Congressman Moolenaar talks failed ACA repeal effort, future of health care reform

By Elisabeth Waldon • Last Updated 11:12 am on Tuesday, April 25, 2017

Congressman John Moolenaar meets with media before Thursday’s listening session at Central Michigan University. — Daily News/Elisabeth Waldon

MOUNT PLEASANT — Congressman John Moolenaar knew Thursday evening’s listening session was going to be a bumpy ride.

As about 900 people were being seated in Warriner Hall’s Plachta Auditorium at Central Michigan University, Moolenaar steadied himself for the event in a dressing room in the basement of the nearly century-old theater.

“This was a very competitive election, a very contested election at the national level and people are still working through the process of who their new president is,” he acknowledged. “I want to make sure as the representative for the 4th District that I’m available to hear concerns, to work and advocate for our district as we face challenges in our country. This (listening session) is one way to be available to constituents.”

The Daily News asked the Congressman about a recent attempt by Congress to change the Affordable Care Act — the proposal didn’t even reach the floor for a vote — and where Congress needs to go from here for successful health care reform.

“I was in support of that legislation and I believe it would have been a good policy for Michigan,” said Moolenaar of the failed effort. “It achieved the objectives that I had in terms of a patient-centered approach. Where some people had concerns was on the Medicaid expansion. In this regard, it was actually a very positive policy for Michigan because it maintained the Medicaid expansion so that people who were currently on Medicaid expansion would not be kicked off. To me, that was a benefit for Michigan. Some states didn’t expand Medicaid and had reservations about that aspect. I think there were concerns raised by a variety of segments and that’s why there wasn’t a vote, because the votes weren’t there.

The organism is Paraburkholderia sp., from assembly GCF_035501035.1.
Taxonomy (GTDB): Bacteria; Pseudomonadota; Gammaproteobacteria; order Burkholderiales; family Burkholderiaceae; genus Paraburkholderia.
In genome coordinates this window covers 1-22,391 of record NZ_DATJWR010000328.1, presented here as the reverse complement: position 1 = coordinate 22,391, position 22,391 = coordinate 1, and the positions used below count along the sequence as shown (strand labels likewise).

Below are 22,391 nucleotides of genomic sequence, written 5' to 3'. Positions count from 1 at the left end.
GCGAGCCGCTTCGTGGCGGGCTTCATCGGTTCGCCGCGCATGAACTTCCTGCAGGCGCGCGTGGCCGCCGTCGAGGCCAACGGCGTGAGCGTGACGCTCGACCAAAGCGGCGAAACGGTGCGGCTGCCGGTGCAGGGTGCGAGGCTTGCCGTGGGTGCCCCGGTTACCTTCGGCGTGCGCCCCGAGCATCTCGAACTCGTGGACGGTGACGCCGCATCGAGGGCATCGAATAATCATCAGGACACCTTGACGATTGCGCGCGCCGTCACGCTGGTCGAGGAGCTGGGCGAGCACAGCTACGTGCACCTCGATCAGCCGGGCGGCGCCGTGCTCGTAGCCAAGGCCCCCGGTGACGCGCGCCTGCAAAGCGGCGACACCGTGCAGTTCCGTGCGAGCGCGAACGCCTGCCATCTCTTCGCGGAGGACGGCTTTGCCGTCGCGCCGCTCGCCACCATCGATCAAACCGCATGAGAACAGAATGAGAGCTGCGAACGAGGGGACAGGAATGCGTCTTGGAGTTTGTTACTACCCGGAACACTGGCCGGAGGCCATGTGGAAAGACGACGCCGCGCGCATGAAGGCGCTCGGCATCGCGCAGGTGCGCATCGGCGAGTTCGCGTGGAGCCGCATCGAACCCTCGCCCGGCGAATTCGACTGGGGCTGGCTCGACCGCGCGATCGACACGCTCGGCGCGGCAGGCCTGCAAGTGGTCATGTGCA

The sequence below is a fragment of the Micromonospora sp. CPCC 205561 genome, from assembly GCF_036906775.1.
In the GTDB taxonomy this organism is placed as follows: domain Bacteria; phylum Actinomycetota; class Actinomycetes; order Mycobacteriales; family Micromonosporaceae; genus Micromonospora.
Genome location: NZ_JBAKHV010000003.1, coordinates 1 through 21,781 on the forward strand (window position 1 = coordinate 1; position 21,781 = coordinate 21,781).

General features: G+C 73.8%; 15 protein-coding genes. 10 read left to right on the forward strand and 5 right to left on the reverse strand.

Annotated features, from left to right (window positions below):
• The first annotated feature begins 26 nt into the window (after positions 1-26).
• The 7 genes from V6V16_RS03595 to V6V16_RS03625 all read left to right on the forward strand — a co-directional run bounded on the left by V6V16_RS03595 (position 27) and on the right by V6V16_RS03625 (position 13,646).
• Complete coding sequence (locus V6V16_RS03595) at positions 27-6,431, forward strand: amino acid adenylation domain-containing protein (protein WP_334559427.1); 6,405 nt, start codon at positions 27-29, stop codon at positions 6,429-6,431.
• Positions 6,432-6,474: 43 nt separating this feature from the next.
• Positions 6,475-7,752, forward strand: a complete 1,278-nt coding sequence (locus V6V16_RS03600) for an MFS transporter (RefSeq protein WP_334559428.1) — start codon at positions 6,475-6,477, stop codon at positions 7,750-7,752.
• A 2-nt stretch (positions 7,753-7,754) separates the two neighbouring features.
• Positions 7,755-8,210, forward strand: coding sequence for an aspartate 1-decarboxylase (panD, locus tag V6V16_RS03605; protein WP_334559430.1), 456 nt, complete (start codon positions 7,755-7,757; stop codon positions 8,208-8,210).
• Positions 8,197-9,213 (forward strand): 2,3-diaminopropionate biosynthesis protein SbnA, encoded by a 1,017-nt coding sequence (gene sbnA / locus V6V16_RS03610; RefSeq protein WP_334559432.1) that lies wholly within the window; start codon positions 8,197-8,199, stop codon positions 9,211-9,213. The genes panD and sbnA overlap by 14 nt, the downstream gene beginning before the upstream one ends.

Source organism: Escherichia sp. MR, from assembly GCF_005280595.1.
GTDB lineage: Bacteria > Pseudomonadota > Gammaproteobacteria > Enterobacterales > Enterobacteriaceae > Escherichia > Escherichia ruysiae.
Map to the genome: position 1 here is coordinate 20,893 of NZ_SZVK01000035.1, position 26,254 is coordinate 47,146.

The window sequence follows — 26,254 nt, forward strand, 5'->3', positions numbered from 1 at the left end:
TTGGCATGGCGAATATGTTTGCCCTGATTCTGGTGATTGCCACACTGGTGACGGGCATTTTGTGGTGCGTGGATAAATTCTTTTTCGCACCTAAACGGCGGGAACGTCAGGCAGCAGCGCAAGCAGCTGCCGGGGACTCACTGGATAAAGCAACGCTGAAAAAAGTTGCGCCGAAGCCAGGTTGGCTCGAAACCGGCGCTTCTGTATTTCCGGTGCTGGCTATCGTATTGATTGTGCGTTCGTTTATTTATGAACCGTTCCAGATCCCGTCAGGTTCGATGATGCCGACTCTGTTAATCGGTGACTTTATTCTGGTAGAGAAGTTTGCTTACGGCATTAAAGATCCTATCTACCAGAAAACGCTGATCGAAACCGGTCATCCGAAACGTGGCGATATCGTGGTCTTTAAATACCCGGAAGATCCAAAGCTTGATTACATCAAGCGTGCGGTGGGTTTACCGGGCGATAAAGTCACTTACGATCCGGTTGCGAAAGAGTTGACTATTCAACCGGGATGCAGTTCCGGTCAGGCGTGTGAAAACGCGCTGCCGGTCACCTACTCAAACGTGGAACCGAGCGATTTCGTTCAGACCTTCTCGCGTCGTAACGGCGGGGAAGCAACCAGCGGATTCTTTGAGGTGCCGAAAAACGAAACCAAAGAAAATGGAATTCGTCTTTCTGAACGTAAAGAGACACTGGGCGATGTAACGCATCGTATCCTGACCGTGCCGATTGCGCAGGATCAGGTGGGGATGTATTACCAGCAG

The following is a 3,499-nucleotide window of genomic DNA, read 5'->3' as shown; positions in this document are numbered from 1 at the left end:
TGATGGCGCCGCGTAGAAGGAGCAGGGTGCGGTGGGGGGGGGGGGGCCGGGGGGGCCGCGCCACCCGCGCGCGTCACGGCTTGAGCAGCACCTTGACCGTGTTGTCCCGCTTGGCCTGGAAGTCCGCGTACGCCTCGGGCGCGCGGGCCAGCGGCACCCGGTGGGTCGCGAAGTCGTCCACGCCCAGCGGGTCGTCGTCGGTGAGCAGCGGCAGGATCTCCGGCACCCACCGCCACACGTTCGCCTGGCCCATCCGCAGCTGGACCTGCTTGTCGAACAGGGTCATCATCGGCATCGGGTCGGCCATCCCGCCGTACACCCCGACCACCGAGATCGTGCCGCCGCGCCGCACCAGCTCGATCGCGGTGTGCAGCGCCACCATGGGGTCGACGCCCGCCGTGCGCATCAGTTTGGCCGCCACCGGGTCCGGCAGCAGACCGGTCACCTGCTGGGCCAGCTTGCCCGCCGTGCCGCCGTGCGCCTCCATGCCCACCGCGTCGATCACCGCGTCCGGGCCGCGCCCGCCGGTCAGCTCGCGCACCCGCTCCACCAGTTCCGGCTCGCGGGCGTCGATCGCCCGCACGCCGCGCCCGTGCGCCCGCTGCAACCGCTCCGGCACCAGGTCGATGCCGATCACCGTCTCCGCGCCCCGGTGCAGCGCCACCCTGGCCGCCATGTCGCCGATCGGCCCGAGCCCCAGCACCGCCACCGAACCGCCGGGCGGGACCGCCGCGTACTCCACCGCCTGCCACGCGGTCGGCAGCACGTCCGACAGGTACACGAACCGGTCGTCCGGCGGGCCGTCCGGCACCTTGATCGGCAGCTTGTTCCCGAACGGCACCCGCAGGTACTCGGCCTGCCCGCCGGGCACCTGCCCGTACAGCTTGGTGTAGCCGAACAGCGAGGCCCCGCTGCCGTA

“Now, as a result of people understanding better the policy — it was moving fairly quickly and some people hadn’t had a chance to digest it as much as they’d like — I think it’s going to gain support and I think we’re going to move forward,” he said. “There have even a number of ways of ensuring that we keep kids on their parents’ health insurance to age 26, that we support people with pre-existing conditions — some of the key components that I believe will make a successful health care system now are in place and I believe the policy will move forward.”

The Daily News also asked the Moolenaar about House Resolution 899, a proposal to eliminate the U.S. Department of Education by Dec. 31, 2018. The bill was sponsored by Rep. Thomas Massie from Kentucky and is supported by Moolenaar’s neighboring congressman from the 3rd District, Rep. Justin Amash.

“I think states and local entities have the primary responsibility for our education and I believe in states and local school boards having the leadership role,” Moolenaar said. “I’m not in favor of abolishing the Department. I believe we have an important role to support kids with special needs and ensure that we have a strong educational system. I am in favor of more responsibilities going to the states and having that local control remain strong.”

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